"I'm a night-man," mutters Dave. He has been working since midnight, unloading deliveries. When the day's trading started he switched to loading up buyers' vans. The day shift takes over at 6am.
Dave is one of 3,000 people who work in the market, including 300 importers, traders and wholesalers who have offices on the premises.
Lights strapped to beams on the ceiling illuminate 70,000 square feet of trading space. The floor is divided into stands, but the boxes of blooming flowers blur into a colourful maze. Down on the market floor, trade wilted when recession struck, but recently it has blossomed again, boosted in part by surging Valentine's Day sales. Buyers, florists and wholesalers weave through the maze.
A pop tune crackles out of a small radio. There is whistling, laughter and therattle of trolleys. The ventilation system whirs, dispersing mingled scents from lillies, freesia, hyacinths, orchids, roses...
"It's like the stock market," says the florist Judy Pesh. "You've got to keep your eye on all the roses coming in to see which are the best - price, quality, the works."
Another florist, Tom Vach, his tall, lean frame wrapped in a navy blue loden coat and an old Red Army fur hat perched on his head, cuts a dash among the middle-aged traders in casuals. He is on the lookout for Nicole roses from Ecuador - the crme de la crme for Valentine's Day.
According to Angela Henderson of Interflora, we bought 7 million red roses on Valentine's day last year; and our total outlay on flowers that day leapt to £22m, a 12 per cent increase on 1993.
Today, as ever, some romantics will snatch bunches of flowers from a stall for a few pounds, while others may plump for bouquets costing over £1,000 from Harrods. At Harrods, a £110 Valentine's Day wicker hamper comes with rose champagne, chocolates and a love songs compilation on CD.
Nowadays, it isn't just men who are doing the buying. "A lot of young women are keen on sending flowers," says Henderson. "Real men don't eat quiche but they can take a dozen red roses."
Mr Vach stops at a stand to peek at a box of lillies and orders some. Nothing else takes his fancy there, so he sashays through a gap between the boxes and disappears.
The Covent Garden traders moved here in 1974, when the market relocated from central London. Business boomed before the late 1980s slump. In all, annual sales have soared from £15.5m to £80.6m since 1974. In Britain, retail sales have edged above £1bn. But no one's exactly dancing for joy.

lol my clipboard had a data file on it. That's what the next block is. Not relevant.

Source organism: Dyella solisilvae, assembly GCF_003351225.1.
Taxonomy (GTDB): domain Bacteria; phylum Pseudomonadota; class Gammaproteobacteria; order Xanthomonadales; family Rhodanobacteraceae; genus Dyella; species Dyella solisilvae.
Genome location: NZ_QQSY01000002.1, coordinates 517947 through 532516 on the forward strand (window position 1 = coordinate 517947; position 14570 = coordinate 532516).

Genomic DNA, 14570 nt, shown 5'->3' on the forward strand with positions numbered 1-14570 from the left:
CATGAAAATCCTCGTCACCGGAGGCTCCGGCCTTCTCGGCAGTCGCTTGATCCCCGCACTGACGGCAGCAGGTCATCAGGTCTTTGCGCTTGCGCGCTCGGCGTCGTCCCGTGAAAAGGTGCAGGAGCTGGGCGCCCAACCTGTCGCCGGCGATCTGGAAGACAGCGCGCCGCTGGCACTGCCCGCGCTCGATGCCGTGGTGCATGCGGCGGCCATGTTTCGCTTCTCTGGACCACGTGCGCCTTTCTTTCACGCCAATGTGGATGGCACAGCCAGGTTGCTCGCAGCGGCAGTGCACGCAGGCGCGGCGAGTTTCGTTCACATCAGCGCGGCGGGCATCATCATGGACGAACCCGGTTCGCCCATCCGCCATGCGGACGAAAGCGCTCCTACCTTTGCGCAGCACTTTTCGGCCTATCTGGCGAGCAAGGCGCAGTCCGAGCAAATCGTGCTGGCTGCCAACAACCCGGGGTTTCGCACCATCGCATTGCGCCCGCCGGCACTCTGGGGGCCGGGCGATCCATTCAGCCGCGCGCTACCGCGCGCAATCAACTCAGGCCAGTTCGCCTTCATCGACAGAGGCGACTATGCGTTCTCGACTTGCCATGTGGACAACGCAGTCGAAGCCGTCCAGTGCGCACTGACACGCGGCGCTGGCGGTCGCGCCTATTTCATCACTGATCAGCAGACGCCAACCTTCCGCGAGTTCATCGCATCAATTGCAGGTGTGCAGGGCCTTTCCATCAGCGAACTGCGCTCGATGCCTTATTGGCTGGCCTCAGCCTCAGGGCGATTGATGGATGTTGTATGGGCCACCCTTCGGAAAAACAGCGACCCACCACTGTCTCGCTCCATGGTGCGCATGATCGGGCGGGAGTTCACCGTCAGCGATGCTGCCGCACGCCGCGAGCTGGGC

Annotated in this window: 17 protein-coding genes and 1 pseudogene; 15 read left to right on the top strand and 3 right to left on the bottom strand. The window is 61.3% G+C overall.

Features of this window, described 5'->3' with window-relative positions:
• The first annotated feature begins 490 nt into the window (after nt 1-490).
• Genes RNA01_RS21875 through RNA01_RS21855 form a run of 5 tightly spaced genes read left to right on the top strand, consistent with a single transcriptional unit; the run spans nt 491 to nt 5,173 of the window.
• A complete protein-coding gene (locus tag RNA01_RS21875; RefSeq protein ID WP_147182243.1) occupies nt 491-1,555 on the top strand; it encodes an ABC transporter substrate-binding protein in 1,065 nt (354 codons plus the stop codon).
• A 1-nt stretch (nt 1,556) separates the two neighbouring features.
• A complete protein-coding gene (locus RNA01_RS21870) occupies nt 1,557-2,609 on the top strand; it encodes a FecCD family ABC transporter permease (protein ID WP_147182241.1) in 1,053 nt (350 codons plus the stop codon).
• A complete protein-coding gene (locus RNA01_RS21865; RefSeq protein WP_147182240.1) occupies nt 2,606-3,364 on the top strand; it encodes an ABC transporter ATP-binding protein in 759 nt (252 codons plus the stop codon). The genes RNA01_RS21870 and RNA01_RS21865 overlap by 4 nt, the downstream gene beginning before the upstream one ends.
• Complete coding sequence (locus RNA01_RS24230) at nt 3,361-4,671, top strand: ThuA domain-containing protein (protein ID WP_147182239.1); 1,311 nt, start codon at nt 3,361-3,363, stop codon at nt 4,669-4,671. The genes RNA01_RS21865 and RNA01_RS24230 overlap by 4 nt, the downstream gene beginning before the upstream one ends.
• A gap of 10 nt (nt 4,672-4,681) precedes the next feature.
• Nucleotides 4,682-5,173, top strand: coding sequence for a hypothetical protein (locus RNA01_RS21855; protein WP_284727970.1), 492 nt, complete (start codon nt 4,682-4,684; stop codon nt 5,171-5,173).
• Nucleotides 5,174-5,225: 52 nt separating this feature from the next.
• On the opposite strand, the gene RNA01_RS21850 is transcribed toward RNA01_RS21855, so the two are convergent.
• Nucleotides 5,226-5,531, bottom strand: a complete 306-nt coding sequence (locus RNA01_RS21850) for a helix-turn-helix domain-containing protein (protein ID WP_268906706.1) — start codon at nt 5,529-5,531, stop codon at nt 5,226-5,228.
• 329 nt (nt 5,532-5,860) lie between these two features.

Together Mr Moss and his mate Ron have 79 years in the trade. Things are not as good as they used to be, they say. "You had over 600 years of hustle and bustle at the old market in Covent Garden," Mr Moss says. "Here it became a different ball game altogether, more like an industry. It went upmarket, and a lot of people couldn't hack it. The trading changed. The types of flowers changed. Everything changed overnight. People like my father decided to take early retirement."
Today many traders sell at fixed prices agreed by their suppliers, although there is still some face-to-face haggling among traders. The mood is of calm, unexciting efficiency.
Few traders are willing to admit to the wonders of petal-power in matters romantic. Many claim that they don't bother with flowers on Valentine's Day. "It's like taking milk to the milkmaid," says one, while a another grumbles: "I'm getting divorced."
But at one small corner stall, Moss and Son, Bev Moss, 53, says: "I always take a few flowers and plants home. Don't believe that the others don't. They all do because they don't want to get into trouble with the wife."
Two hours after Dave has clocked off, Mr Moss and the other traders begin to wind down. Trading ends at 9am. "It's not an easy life," Mr Moss sighs.
Outside, a receding trolley-rattle is snuffed out as the loading-bay door flips shut.Reuse content